Securing the network by ensuring the right users, the right access, to the right set of resources is the core function of Cisco’s Identity Services Engine (ISE). ISE builds context about users (Who), device type (What), access time (When), access location (Where), access type (wired/wireless/VPN) (How), and most important threats, and vulnerabilities. All of these pieces of contextual data is fed into defining logical policy groups, called Scalable Group Tags, for every connected endpoint. These context-aware tags are then used to form the basis of security policies, centrally managed on ISE and enforced on different parts of the network in a traditional way or using the network fabric- as part of Software Defined Access (SDA).
Duo Security is highly aligned to our intent-based networking vision and strategy, and reinforces our existing ISE and DNA Center capabilities. Additionally, it will help accelerate the adoption of SDA, by extending policy into the cloud and by unifying network segmentation with cloud access control. We are bringing together application zero trust capabilities from Duo, with network zero trust capabilities from SDA, to create the industry's only comprehensive network and cloud access control solution.
“I have employees and contractors on my network. My objective is to securely connect these users by using MFA and then assign them a secure network policy by using ISE for segmentation. Employees and Contractor’s are on the same network but they cannot talk to each other. Employee’s get full access to my on-prem network resources or network resources in my data center, Contractors get limited network access.
Configure ISE’s web-based authentication portal as a protected application with Duo MFA. After successful 2FA, ISE grants users network access based upon Group-Based Policies.
The Duo terminology “protecting an application” simply means that access to that application is redirected through the Duo Access Gateway. This redirection is necessary to add in second factor authentication before allowing application access (this assumes that network layer access is not restricted). In addition, the DAG can also enforce additional application policies such as checking the user, device, and network permissions specified by the DUO Administration panel.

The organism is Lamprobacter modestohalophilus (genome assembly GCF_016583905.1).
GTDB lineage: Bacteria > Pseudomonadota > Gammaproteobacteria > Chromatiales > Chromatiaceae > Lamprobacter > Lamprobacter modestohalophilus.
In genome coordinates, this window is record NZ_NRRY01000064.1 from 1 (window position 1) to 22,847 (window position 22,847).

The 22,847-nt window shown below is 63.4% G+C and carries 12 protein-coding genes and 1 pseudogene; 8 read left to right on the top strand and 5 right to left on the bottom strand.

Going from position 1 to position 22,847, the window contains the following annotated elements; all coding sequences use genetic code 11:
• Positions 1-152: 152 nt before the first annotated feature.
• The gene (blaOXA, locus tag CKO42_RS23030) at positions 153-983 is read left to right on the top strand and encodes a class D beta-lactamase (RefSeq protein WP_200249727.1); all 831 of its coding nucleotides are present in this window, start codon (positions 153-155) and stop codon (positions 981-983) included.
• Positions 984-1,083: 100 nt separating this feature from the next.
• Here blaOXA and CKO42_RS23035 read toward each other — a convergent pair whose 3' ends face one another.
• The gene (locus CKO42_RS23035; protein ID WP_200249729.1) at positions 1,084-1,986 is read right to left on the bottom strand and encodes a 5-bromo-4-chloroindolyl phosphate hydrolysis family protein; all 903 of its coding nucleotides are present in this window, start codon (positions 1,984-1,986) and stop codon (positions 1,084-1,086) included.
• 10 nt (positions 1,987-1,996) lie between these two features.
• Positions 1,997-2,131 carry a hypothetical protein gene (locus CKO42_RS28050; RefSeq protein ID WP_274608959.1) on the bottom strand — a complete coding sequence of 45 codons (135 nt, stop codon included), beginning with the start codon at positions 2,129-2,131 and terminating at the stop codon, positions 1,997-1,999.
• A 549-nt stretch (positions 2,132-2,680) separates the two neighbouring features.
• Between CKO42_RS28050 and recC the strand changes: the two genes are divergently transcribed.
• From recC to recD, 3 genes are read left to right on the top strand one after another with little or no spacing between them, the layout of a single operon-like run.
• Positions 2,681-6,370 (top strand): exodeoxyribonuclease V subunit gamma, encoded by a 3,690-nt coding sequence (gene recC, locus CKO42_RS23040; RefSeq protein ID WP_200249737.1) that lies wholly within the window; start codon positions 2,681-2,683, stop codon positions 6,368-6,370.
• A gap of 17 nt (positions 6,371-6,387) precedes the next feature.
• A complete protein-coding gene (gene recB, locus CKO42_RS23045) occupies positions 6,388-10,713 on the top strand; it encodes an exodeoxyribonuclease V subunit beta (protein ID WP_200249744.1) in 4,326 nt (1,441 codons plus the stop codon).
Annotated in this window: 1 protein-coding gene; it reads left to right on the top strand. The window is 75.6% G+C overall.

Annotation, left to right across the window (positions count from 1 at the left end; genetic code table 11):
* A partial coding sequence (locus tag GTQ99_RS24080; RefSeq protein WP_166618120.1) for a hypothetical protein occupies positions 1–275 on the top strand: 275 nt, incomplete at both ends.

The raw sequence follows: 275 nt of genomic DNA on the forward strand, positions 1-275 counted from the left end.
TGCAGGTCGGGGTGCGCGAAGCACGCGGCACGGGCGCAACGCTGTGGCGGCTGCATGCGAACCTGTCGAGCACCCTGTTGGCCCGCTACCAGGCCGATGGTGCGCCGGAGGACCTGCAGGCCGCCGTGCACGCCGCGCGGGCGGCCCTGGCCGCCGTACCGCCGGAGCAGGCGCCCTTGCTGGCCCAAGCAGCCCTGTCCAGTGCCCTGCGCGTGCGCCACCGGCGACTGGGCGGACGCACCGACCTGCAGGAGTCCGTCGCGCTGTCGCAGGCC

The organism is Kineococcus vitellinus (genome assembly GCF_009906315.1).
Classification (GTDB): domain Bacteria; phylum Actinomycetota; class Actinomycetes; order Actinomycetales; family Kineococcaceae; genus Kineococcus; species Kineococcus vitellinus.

Note: Before proceeding it is assumed that an identity source has been configured. If this step has not been done, please reference Duo Access Gateway for more details.
The steps below ties in the ISE Guest web portal as a protected application to add in the secondary authentication sequence with Duo PUSH. ISE Guest allows users to gain network access via a HTTP or HTTPS login. Duo Single Sign on will then initiate the 2nd authentication back to the user via DUO push.
8. Navigate to Work Centers->Guest Access->Portals & Components->Guest Portals
9. Click the link Sponsored Guest Portal (default)
10. Expand “Portal Settings” and select the profile name configured in step 5a. (e.g. duoSAML)
11. Click Save
12. Navigate back to Administration->Identity Management->External Identity Sources->SAML ID Providers-duoSAML
13. From the Service Provider Info tab, click Export and save the resulting zip file.
Note: The files in this zip contain the application configuration data required to bind Duo to the ISE guest portal
15. Extract the zip and view the extracted xml file
16. Search for the "Entity ID" string and copy the resulting string ( the string would look something link this: "http://CiscoISE/f079c670-7159-11e7-a355-005056aba474")
17. Log in to the Duo Admin Panel and click Applications, and then click Protect an Application
18. Locate SAML Service Provider in the list of applications, and then click the Protect this Application link.
19. Enter the following information:
|Service Provider Name||e.g. ISE Portal|
|Entity ID||copied string from Step 16|
|Assertion Consumer Service||https://<ISE FDQN>:8443/portal/SSOLoginResponse.action|
20. Scroll to the bottom and click Save Configuration button and download the configuration file.
21. Log in to the Duo Access Gateway
22. Navigate to Applications. Upload the .json configuration file from Step 20
23. On ISE, navigate to Work Centers->Guest Access->Portals -> Components->Guest Portals
24. Click the link Sponsored Guest Portal (default)
25. Right click and copy the link for “Portal Test URL”
Note: These steps are to workaround an ISE defect
26. Paste the edited link into a browser. After successfully authenticating, you should see the following pop up
27. Click Continue. This concludes the test
In the steps below, you will enable web authentication so that users are redirected to the ISE Guest Portal to start the MFA process.
28. Log into ISE, navigate to Policy->Policy Elements->Results->Authorization->Authorization Profiles
29. Create an authorization profile, such as “WebAuth Wired DUO”, with the following configuration:
30. Continue to scroll down within Common Tasks to select “Web Redirection”. Configure as follows: